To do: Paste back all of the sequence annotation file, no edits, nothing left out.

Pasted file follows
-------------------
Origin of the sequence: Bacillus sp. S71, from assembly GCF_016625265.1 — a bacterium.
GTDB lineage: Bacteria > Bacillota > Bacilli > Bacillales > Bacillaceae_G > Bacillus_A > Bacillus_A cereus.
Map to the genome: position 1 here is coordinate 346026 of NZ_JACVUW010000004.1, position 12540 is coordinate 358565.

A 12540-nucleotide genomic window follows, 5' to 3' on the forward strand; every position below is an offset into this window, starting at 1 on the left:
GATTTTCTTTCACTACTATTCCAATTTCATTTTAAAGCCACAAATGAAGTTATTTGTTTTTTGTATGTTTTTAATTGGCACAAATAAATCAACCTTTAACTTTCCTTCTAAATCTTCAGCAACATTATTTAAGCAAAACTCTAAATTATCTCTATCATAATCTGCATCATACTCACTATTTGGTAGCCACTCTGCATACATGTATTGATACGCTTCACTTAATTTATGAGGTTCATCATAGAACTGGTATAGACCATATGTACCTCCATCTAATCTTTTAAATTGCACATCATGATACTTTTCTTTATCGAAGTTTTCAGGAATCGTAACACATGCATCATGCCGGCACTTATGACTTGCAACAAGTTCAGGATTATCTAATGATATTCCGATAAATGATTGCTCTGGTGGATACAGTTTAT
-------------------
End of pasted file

Origin of the sequence: Bacillus sp. S71, from assembly GCF_016625265.1 — a bacterium.
GTDB lineage: Bacteria > Bacillota > Bacilli > Bacillales > Bacillaceae_G > Bacillus_A > Bacillus_A cereus.
Map to the genome: position 1 here is coordinate 346026 of NZ_JACVUW010000004.1, position 12540 is coordinate 358565.

A 12540-nucleotide genomic window follows, 5' to 3' on the forward strand; every position below is an offset into this window, starting at 1 on the left:
GATTTTCTTTCACTACTATTCCAATTTCATTTTAAAGCCACAAATGAAGTTATTTGTTTTTTGTATGTTTTTAATTGGCACAAATAAATCAACCTTTAACTTTCCTTCTAAATCTTCAGCAACATTATTTAAGCAAAACTCTAAATTATCTCTATCATAATCTGCATCATACTCACTATTTGGTAGCCACTCTGCATACATGTATTGATACGCTTCACTTAATTTATGAGGTTCATCATAGAACTGGTATAGACCATATGTACCTCCATCTAATCTTTTAAATTGCACATCATGATACTTTTCTTTATCGAAGTTTTCAGGAATCGTAACACATGCATCATGCCGGCACTTATGACTTGCAACAAGTTCAGGATTATCTAATGATATTCCGATAAATGATTGCTCTGGTGGATACAGTTTAT